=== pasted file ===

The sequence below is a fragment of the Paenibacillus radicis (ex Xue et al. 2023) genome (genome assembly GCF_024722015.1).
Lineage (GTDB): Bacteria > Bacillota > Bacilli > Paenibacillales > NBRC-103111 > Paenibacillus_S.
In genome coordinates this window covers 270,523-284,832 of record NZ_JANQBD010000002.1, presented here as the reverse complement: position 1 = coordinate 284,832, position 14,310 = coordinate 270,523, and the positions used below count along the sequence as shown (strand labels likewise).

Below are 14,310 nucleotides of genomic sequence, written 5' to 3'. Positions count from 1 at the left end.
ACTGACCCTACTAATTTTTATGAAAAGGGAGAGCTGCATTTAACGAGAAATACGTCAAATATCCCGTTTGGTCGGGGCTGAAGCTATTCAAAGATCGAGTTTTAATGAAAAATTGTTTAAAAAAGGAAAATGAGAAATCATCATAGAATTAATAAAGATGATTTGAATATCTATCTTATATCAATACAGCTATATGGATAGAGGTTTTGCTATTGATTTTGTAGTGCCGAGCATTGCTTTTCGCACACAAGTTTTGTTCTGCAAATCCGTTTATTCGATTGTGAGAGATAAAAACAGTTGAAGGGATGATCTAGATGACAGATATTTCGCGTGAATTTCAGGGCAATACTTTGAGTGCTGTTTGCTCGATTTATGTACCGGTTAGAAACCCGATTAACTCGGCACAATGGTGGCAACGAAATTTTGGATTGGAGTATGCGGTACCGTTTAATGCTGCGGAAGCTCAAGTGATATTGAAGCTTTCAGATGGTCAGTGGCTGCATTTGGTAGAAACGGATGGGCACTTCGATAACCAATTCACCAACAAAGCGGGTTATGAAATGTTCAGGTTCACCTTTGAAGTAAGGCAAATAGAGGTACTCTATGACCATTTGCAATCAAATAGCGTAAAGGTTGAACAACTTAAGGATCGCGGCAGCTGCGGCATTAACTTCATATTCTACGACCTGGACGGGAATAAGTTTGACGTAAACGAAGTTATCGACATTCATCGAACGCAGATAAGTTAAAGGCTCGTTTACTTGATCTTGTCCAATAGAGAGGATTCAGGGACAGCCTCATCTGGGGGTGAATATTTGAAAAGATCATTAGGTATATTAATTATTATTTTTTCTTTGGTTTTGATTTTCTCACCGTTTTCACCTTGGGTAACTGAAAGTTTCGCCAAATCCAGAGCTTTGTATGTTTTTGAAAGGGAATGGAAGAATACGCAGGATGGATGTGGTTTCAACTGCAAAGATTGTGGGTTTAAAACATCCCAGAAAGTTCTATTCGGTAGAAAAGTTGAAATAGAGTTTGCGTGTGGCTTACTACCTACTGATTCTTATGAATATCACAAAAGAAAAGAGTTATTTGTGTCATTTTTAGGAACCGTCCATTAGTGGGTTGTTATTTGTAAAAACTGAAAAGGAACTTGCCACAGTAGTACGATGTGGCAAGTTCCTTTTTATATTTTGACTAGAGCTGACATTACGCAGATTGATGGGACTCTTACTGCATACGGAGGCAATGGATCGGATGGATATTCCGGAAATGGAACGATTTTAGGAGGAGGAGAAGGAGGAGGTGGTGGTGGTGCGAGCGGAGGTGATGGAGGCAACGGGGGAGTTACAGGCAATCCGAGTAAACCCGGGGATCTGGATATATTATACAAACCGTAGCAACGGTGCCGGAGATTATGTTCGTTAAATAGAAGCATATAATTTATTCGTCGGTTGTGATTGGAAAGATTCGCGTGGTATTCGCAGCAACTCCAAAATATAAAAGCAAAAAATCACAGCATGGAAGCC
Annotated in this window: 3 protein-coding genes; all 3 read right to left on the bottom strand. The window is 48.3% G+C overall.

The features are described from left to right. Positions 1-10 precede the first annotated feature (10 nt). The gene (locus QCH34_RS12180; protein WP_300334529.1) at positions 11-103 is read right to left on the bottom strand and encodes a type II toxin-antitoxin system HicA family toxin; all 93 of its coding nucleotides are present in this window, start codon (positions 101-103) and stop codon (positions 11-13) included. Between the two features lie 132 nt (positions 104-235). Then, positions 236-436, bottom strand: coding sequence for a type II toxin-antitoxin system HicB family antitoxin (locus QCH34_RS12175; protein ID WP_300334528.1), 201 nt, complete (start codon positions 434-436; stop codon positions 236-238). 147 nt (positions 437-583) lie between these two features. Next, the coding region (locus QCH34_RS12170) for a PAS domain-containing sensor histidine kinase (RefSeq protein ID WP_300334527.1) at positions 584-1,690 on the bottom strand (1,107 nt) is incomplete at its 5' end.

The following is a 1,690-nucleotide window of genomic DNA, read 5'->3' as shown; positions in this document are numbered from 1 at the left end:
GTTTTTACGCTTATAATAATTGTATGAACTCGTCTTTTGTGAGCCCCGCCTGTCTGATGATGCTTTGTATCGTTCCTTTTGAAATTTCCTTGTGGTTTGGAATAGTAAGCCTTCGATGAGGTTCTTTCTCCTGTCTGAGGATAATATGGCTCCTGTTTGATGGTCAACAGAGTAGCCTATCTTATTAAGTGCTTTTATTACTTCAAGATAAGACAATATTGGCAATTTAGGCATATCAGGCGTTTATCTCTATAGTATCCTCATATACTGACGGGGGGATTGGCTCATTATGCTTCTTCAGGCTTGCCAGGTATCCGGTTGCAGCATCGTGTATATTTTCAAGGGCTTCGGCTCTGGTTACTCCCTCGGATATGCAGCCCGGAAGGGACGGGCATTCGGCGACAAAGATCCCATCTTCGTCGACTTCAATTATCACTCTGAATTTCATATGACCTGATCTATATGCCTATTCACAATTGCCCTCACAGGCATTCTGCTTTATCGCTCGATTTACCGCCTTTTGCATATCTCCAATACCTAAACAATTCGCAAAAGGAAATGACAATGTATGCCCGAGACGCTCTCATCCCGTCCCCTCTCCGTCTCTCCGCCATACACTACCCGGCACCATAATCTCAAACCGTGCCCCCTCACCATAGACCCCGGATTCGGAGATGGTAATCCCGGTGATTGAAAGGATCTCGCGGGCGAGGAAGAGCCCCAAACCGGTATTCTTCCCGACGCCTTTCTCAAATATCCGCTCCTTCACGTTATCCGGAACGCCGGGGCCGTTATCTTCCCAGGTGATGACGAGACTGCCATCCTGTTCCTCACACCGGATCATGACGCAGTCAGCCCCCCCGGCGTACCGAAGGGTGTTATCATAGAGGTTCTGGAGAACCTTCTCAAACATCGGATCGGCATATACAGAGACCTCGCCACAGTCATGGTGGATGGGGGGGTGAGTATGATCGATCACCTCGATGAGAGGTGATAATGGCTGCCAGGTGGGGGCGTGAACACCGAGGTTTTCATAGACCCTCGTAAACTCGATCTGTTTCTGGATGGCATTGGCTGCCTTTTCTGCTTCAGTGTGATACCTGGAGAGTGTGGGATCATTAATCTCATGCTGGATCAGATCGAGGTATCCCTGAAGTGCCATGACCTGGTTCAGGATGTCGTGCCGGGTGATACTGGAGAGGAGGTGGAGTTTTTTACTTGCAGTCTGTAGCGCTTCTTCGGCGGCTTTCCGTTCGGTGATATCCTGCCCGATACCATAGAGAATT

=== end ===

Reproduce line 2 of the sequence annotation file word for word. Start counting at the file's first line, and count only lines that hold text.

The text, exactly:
Lineage (GTDB): Bacteria > Bacillota > Bacilli > Paenibacillales > NBRC-103111 > Paenibacillus_S.